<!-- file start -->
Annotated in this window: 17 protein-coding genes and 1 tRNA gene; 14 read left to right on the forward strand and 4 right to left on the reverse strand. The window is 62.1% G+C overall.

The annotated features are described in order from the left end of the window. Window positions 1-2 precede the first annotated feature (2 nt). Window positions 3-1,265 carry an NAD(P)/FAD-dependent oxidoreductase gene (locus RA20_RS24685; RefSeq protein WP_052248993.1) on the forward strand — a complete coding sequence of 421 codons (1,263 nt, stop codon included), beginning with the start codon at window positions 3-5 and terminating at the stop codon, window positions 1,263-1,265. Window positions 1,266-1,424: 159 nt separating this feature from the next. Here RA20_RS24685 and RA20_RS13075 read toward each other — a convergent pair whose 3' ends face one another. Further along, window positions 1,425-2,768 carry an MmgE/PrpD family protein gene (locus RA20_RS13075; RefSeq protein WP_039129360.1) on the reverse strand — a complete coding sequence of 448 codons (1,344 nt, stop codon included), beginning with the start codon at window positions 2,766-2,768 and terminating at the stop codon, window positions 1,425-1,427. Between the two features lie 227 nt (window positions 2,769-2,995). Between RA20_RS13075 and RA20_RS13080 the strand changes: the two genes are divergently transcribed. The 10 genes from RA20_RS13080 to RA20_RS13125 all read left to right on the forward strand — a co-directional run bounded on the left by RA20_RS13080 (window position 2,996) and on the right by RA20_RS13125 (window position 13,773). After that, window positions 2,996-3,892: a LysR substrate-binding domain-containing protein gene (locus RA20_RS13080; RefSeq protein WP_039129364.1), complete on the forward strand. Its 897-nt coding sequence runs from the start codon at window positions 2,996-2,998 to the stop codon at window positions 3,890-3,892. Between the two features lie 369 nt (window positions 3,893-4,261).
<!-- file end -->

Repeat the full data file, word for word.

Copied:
Annotated in this window: 17 protein-coding genes and 1 tRNA gene; 14 read left to right on the forward strand and 4 right to left on the reverse strand. The window is 62.1% G+C overall.

The annotated features are described in order from the left end of the window. Window positions 1-2 precede the first annotated feature (2 nt). Window positions 3-1,265 carry an NAD(P)/FAD-dependent oxidoreductase gene (locus RA20_RS24685; RefSeq protein WP_052248993.1) on the forward strand — a complete coding sequence of 421 codons (1,263 nt, stop codon included), beginning with the start codon at window positions 3-5 and terminating at the stop codon, window positions 1,263-1,265. Window positions 1,266-1,424: 159 nt separating this feature from the next. Here RA20_RS24685 and RA20_RS13075 read toward each other — a convergent pair whose 3' ends face one another. Further along, window positions 1,425-2,768 carry an MmgE/PrpD family protein gene (locus RA20_RS13075; RefSeq protein WP_039129360.1) on the reverse strand — a complete coding sequence of 448 codons (1,344 nt, stop codon included), beginning with the start codon at window positions 2,766-2,768 and terminating at the stop codon, window positions 1,425-1,427. Between the two features lie 227 nt (window positions 2,769-2,995). Between RA20_RS13075 and RA20_RS13080 the strand changes: the two genes are divergently transcribed. The 10 genes from RA20_RS13080 to RA20_RS13125 all read left to right on the forward strand — a co-directional run bounded on the left by RA20_RS13080 (window position 2,996) and on the right by RA20_RS13125 (window position 13,773). After that, window positions 2,996-3,892: a LysR substrate-binding domain-containing protein gene (locus RA20_RS13080; RefSeq protein WP_039129364.1), complete on the forward strand. Its 897-nt coding sequence runs from the start codon at window positions 2,996-2,998 to the stop codon at window positions 3,890-3,892. Between the two features lie 369 nt (window positions 3,893-4,261).